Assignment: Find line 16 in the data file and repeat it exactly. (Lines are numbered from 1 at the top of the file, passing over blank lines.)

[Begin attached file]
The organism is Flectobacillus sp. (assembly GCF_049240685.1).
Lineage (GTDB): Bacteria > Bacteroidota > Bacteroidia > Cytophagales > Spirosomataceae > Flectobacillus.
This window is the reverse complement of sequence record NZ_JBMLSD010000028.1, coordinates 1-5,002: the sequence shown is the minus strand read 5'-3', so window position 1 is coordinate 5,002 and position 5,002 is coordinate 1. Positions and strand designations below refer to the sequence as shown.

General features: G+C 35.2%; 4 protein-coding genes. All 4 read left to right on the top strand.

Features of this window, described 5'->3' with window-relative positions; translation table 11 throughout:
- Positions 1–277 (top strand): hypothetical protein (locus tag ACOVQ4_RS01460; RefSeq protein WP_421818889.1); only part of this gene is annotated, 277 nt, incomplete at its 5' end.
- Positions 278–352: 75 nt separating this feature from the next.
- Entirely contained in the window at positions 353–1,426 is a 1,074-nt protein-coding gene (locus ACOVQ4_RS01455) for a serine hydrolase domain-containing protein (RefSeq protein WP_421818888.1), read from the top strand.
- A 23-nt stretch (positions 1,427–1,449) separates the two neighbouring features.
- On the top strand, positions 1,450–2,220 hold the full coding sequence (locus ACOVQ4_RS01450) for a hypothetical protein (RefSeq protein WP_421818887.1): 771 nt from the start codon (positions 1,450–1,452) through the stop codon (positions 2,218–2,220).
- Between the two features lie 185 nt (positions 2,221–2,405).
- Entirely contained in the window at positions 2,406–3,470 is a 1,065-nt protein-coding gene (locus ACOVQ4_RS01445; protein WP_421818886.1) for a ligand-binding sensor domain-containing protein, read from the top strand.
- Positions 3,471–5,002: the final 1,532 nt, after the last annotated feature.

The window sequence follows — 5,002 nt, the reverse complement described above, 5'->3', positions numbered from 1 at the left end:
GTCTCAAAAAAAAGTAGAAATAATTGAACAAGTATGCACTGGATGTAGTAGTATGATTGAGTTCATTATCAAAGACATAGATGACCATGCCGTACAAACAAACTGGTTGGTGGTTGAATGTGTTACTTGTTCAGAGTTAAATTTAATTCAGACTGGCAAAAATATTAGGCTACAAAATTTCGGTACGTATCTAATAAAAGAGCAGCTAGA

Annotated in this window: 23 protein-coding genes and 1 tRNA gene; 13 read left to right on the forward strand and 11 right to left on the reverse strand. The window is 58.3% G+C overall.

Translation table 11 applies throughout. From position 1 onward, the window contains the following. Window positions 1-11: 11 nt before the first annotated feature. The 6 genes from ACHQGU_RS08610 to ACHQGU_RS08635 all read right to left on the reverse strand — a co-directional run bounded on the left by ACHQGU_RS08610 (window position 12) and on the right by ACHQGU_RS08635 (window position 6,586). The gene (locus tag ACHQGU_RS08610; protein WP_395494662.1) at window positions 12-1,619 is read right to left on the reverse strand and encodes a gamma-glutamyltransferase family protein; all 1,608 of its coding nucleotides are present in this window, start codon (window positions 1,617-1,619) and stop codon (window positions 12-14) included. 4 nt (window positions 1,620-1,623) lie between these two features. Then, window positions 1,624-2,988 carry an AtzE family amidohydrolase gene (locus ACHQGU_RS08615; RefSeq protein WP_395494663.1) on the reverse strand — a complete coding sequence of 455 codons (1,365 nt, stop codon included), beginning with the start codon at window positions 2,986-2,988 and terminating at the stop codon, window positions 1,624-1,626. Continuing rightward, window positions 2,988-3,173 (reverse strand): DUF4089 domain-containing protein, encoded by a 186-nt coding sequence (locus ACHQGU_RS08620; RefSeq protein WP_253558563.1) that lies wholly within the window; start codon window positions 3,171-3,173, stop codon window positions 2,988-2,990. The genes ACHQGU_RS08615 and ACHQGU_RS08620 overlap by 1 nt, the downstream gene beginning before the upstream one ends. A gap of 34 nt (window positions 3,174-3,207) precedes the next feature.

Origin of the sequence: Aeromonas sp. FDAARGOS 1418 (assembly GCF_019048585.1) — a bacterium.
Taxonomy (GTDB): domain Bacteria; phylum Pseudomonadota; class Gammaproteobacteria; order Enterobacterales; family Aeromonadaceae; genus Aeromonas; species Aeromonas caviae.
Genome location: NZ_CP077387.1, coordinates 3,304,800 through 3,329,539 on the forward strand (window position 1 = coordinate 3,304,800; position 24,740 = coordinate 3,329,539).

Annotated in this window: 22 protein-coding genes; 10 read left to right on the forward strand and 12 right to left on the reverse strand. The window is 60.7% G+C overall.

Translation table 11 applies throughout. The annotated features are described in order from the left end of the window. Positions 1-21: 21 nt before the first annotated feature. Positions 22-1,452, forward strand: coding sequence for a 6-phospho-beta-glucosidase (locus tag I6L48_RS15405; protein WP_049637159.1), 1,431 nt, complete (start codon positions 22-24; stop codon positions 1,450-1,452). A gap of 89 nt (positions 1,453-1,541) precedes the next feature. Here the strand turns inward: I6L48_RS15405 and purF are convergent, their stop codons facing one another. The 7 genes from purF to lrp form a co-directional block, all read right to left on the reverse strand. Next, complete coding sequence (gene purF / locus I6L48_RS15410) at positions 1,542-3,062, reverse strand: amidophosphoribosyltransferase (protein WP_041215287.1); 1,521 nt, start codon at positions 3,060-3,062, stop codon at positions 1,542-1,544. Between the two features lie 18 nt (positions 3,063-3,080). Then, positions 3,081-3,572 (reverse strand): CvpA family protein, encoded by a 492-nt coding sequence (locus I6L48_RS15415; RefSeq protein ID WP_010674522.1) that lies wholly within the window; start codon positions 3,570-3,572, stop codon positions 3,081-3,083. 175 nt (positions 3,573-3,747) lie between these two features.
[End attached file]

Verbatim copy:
Annotated in this window: 23 protein-coding genes and 1 tRNA gene; 13 read left to right on the forward strand and 11 right to left on the reverse strand. The window is 58.3% G+C overall.